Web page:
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Dario Papavassiliou: Physics trainee

Dario Papavassiliou: Physics trainee

Cohort 2018/19

25th March 2019

I’ve maybe picked the wrong day to write this post. Today feels like the epitome of everything teaching shouldn’t be: I spent most of last night procrastinating, so despite having a reasonably clear idea of what I was to teach today, I woke up earlier than I’d have liked to be in school earlier than I’d have liked to ensure the day’s lessons were prepared. I gave out a large number of detentions (and should have given out even more, had I not been so flustered during a Year 8 class that I forgot to take in the homework and see who hadn’t done it). I am now pondering on how tomorrow will be.

Of course, it’s not always like this. I have had days which went well, where lessons seemed to teach themselves, where I felt that the good practice I have spent months learning was starting to come naturally. I made it through three weeks of a long commute to my second placement and emerged exhausted but optimistic and full of ideas of how to improve my practice, and now the days are starting to get longer again, there’s light in the evenings and the Easter holidays are almost upon us. From being ‘the new teacher’ with a very light timetable, greeted by children with ‘do you work here?’, I am now an established member of my department, occasionally even giving advice to colleagues, rather than just receiving. My classroom presence has grown, almost imperceptibly, and it is a surprise and a relief that I can now teach lessons at my normal speaking volume (some of the time at least!).

It has certainly been a tough term and it was difficult to re-engage mentally following my second placement, and then again after the half-term break, but I am now looking forward to completing my final PGCE assignment and organising my QTS portfolio - the end is in sight! 

 

9th December 2018

The biggest surprise for me upon starting teaching is what an emotional rollercoaster it is. I tried to write this post a few days ago in the middle of a slump, when I had taken in two class sets of books to mark and realised many more students than I had realised had not actually understood what we were doing, and I found it hard to be positive. I’ve also had moments, or even days, or entire weeks, where I’ve felt on top of everything, like my lessons were going well; I was building up strong relationships with my classes; my students were surprising me with the quality of their work; all my marking was getting done on time. Not many jobs elicit such a strong emotional response!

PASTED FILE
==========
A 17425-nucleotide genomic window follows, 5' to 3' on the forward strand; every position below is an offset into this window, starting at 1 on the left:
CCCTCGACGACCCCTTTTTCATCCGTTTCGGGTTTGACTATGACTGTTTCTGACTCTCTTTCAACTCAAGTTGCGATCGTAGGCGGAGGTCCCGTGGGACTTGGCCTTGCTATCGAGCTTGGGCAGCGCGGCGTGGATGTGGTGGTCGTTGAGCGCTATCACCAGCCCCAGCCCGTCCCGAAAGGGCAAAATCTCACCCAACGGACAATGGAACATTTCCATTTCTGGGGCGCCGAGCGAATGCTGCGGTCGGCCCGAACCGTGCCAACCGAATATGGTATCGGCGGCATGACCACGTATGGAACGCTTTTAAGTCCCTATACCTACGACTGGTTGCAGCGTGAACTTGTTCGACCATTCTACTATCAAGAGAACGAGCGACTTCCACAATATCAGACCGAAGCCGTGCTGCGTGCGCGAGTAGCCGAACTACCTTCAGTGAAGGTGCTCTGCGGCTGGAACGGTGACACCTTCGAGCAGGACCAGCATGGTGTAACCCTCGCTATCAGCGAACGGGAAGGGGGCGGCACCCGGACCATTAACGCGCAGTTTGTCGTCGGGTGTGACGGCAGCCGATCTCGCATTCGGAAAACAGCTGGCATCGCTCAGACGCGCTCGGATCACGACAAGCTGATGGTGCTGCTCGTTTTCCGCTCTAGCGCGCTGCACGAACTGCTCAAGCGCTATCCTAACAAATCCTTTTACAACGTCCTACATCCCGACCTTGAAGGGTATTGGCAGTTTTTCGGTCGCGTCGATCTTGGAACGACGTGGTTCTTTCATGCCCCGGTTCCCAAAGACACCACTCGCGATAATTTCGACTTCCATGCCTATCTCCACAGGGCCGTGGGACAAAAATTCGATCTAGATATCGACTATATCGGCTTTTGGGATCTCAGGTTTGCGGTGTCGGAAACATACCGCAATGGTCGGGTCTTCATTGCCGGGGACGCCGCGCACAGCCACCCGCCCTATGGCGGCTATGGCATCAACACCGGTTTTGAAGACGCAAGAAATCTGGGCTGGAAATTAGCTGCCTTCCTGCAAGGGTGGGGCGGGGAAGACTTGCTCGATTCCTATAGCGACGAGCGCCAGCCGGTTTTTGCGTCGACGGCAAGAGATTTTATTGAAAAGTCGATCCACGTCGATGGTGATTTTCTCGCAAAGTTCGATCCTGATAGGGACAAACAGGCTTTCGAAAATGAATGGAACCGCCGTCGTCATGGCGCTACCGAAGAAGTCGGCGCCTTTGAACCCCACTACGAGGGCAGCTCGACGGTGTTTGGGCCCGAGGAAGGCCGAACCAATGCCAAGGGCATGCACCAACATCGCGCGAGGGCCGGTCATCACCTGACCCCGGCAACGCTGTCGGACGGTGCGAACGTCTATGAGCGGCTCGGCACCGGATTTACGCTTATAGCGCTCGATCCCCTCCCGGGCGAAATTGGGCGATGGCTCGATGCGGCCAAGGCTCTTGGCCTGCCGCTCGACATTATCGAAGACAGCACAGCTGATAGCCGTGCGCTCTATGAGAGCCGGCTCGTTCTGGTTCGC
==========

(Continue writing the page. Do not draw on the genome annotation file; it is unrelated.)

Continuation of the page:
I have been educating young people in one way or another for years: I supported myself during my undergraduate degree by tutoring maths and science, and during my PhD by teaching undergraduate tutorials. After my PhD, I became a full-time tutor for a couple of years, in which I taught students ranging from primary school pupils to Masters degree students; from private boarding schools to PRUs; in mainstream education and alternative provision.

 I got restless helping students go from an A to an A*, while in alternative provision I saw first-hand the cycle of disrupted education and felt out of my depth. While I did feel like I was making a positive impact, it was also very limited. I had been thinking about teaching in schools for many years, and finally decided to take the plunge. I applied to train to teach with Harris School Direct through the Researchers in Schools programme, which aims to bring PhD expertise into the classroom in order to inspire children who might otherwise not consider going to university.

 The first half term was spent essentially trying to keep my head above water: I was due to teach the first timetabled lesson of the school year and trying to figure out what to do for it took me all of a very frustrating evening. However, the lesson itself went well and was over in a flash.

Since then I have felt huge progression, combined with moments of realisation of how much work there is left to do. Things that felt almost impossible in the first couple of weeks are now part of my daily routine, while my admiration for the multitasking abilities of an experienced teacher has grown to many times what it was before! While it is difficult picking apart which aspects of this experience are common to all trainee teachers in all schools, and which are particular to working within the Harris Federation, it is clear that the wealth of experience in the Harris Initial Teacher Education team has been enormously helpful and inspirational. I have also found my colleagues at Chobham Academy to be very helpful and knowledgeable, and I feel like I am part of a family. I was warned that these dark winter days in November and December are tough, but I’ve felt warmth at Chobham and Harris that has made it, if not easy, a worthwhile and very fulfilling challenge.